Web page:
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The group of young cells that have the capacity of active cell division is called Meristem. In plants growth is not generalized. It is restricted to only certain specific regions which have the meristematic tissue. Meristems are variously classified on the basis of different characters like origin, stage of development, position in plant and function different theories have been put forward from time to time to explain the zonation of the shoot apices.

(1)        APICAL CELL THEORY
Nageli in 1858 stated that in large number of cryptogam’s single solitary cell has been found to form the growing point and it was supposed that similar condition exists in higher plants too. The presence of complex growing apices in higher plants cannot be explained by this theory.

(2)        HISTOGEN THEORY
Henstein in 1868 a divided the shoot apex into various zones. Each zone consists of a group of initial cells and called Histogen or a tissue builder. The major histogens of the stem and roots are (a) the dermatogen, a meristematic external layer (b) the plerome, a central core and (c) the periblem, the region between the two. The dermatogen gives rise to the epidermis, the prerome to the primary vascular bundles and the periblem develops into the cortex. The dermatogen in the root cuts some small cells at the apex called calyptrogen that give rise to root cap. These layers in some plants are not distinguished and in some have no morphological significance as the plerome sometimes forms only the pith or it may form even the cortex, even the histogen sometimes form different levers in homologous axis of the same plant.

(3)        TUNICA CORPUS THEORY
Schmcdt in 1924 proposed this theory for the organization of shoot apex. According to this theory the shoot apex can be differentiated into two regions of unlike structure and appearance, a central core, the corpus with large cells dividing irregularly to result in volume growth. It is surrounded by an outer enveloping layer the tunica. Tunica cells are smaller and divide mainly anticlinically to result in surface growth. The tunica may be one to many layered.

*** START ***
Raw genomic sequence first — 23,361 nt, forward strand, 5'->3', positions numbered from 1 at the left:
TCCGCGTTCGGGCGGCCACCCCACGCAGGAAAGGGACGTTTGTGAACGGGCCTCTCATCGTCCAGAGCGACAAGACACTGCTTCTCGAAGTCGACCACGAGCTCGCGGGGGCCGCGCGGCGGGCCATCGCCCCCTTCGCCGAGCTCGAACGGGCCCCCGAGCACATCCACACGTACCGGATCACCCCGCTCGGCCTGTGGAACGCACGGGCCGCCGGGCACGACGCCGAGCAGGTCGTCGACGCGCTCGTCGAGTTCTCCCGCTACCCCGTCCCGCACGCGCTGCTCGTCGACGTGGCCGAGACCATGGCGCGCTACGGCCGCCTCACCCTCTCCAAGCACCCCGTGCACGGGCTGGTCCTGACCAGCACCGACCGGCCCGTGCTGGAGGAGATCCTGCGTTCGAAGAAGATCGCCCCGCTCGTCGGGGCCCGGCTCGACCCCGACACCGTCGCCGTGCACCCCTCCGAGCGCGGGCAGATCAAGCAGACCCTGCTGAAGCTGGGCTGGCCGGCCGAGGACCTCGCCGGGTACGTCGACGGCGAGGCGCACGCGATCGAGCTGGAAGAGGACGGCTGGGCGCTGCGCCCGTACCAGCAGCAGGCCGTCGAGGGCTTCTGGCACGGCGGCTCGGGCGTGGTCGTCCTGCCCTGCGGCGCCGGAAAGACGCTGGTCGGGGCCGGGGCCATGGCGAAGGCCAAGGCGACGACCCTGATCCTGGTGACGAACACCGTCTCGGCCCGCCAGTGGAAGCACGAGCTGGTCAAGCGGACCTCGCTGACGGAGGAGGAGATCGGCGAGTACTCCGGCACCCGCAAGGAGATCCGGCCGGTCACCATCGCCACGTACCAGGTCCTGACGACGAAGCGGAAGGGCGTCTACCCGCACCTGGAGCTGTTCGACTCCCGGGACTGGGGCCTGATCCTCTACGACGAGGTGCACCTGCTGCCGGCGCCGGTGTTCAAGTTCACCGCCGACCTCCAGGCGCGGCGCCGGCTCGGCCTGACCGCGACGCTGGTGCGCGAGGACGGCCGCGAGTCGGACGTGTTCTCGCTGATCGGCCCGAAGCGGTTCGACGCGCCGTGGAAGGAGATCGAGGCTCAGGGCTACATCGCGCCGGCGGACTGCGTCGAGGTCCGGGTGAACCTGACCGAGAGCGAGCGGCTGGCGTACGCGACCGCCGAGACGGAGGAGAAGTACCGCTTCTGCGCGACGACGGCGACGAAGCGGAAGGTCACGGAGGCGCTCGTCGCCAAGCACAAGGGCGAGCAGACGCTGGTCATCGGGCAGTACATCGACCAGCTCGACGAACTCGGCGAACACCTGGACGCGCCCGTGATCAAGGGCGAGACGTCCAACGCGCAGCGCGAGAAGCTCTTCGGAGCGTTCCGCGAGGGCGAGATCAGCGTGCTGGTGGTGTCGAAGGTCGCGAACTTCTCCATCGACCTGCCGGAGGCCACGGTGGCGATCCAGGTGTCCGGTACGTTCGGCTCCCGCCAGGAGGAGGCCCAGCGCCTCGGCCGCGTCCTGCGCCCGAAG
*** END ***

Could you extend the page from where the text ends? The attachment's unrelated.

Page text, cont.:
The work of Foster in 1939, 1941 and Gifford in 1954 has furthered the concept of particularly with regard to tunica some workers named tunica to only those layers which never show periclinical division in median position. The additional parallel layers according to them are part of corpus. Other workers treat tunica as fluctuating in number of layers. According to this view one or more inner layers of tunica may divide periclinically and may become part of corpus (clower in 1961). According to Guttenburg in 1960 tunica could not consist more than two layers, dermatogen and subdermatogen. Sometimes the latter one is not well differentiated. It is summarized as

(1) The tunica layers are variable in number in various taxon.
(2) During ontogeny and also under seasonal fluctuations of growth, the number of periclinical layers may vary in same species.
(3) Tunica corpus organization is even absent in some cases.
It is thus clear that this concept is quite flexible and the tunica and corpus may be treated as morphological identities with fluctuating and not clearly demarked limits. Some workers reject this concept entirely because it does not relate the apical activity to the origin of tissues. Still there is a general feeling that this concept is useful for characterizing growth of the shoot apex of angiosperms.

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